You already know law school is challenging and fast-paced. Chances are you're prepared to tackle your law school classes with gusto. But, you may have questions about the amount of study time you'll need outside of class or wonder if you can fade into the background during a lecture. Learn what law school classes are really like by exploring answers to these questions and more.
What Is the Method of Instruction?
Law school classes aim to immerse students in both doctrine and practice, allowing students to develop legal and analytical skills. For instance, law school courses zero in on your application of knowledge and long-term memory. Professors often use the case method, sometimes in combination with the Socratic teaching method (see below for more on these). Nearly everything you learn in law school is relevant in future courses.
In contrast, undergraduate schools focus on memorization and critical thinking skills. Professors rely on didactic teaching methods such as lectures or instructional courses. Some classes and concepts may not apply to your major.
Moreover, law schools provide experiential learning experiences, including law clinics, externships, moot court, and skills courses. Gaining experience during law school allows you to gain practical skills and the confidence to tackle tough cases in real life.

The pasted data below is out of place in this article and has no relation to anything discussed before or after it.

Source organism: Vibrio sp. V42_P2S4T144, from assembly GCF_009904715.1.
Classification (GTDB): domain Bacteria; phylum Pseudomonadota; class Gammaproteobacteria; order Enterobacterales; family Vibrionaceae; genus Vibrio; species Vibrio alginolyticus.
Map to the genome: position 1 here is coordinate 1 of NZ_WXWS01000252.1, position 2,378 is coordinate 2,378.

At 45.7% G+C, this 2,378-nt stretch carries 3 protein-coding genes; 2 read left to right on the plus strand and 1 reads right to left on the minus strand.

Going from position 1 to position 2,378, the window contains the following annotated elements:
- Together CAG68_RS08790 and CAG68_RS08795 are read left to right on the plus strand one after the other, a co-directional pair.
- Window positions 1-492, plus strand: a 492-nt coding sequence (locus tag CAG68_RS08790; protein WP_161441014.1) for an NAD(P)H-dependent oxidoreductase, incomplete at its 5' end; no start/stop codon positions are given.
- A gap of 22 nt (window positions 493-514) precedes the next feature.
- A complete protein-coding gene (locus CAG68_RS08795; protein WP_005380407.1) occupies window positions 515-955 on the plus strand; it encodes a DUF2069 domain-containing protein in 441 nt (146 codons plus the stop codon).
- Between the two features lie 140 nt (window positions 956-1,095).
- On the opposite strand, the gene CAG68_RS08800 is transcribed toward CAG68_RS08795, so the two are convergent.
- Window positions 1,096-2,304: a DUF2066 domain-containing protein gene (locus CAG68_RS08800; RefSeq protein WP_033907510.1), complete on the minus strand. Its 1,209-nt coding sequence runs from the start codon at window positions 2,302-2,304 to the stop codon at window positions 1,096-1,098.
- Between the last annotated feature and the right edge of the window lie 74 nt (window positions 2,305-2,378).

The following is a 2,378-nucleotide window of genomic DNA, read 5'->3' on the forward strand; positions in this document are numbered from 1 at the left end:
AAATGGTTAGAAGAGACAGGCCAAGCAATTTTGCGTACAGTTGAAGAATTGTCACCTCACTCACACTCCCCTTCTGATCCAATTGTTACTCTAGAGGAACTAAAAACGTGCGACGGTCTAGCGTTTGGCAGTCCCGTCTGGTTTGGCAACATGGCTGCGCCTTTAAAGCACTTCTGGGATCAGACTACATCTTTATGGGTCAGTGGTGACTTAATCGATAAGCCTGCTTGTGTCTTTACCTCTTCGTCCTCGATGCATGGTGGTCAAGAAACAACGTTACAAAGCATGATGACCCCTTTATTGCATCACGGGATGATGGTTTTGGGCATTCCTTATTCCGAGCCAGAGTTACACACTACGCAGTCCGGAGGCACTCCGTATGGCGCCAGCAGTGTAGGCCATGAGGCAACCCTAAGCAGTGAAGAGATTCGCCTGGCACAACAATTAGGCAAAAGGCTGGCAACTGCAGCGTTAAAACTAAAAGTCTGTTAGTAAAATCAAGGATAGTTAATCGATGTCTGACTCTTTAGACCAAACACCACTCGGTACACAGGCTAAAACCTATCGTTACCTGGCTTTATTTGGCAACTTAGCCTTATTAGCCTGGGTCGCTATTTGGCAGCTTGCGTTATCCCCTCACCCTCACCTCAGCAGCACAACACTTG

The Case Method
The Case Method is a well-known law school teaching practice. This approach makes students look at judicial opinions resulting in legal rules. During class, law professors may involve everyone in discussions about why and how judges made decisions. These discussions are frequently conducted using the Socratic method.
The Socratic Method
The Socratic Method can be unnerving. Professors may cold-call you, ask you to apply a specific legal rule or adapt your answer based on new facts, and press you to defend your answer. Law schools employ this active-learning method to bolster students’ public speaking skills and to encourage critical thinking by helping students identify the most compelling arguments on both sides of legal questions.
After all, with fact-dependent material, a slight change in a legal situation may result in different outcomes or a need for a distinct approach. Knowing how to adapt your argument based on legal rules alongside theories and presumptions prepares you to practice law.
What Class Sizes Can I Expect?
Although most law schools use similar teaching methods, class sizes can differ dramatically. For example, at ONU Law, the 2020-2021 incoming class size is 61 students. Smaller class sizes may provide more individualized attention and opportunities to a higher number of students.
What Are Learning Outcomes?
The American Bar Association (ABA), under Standard 302, requires all law schools to develop a set of learning outcomes. Law schools interpret the following ABA minimum competencies to form school-specific outcomes:
- Knowledge and understanding of substantive and procedural law
- Legal analysis and reasoning, legal research, problem-solving, and written and oral communication in the legal context
- Exercise of proper professional and ethical responsibilities to clients and the legal system
- Other professional skills needed for competent and ethical participation as a member of the legal profession
ONU Law Learning Outcomes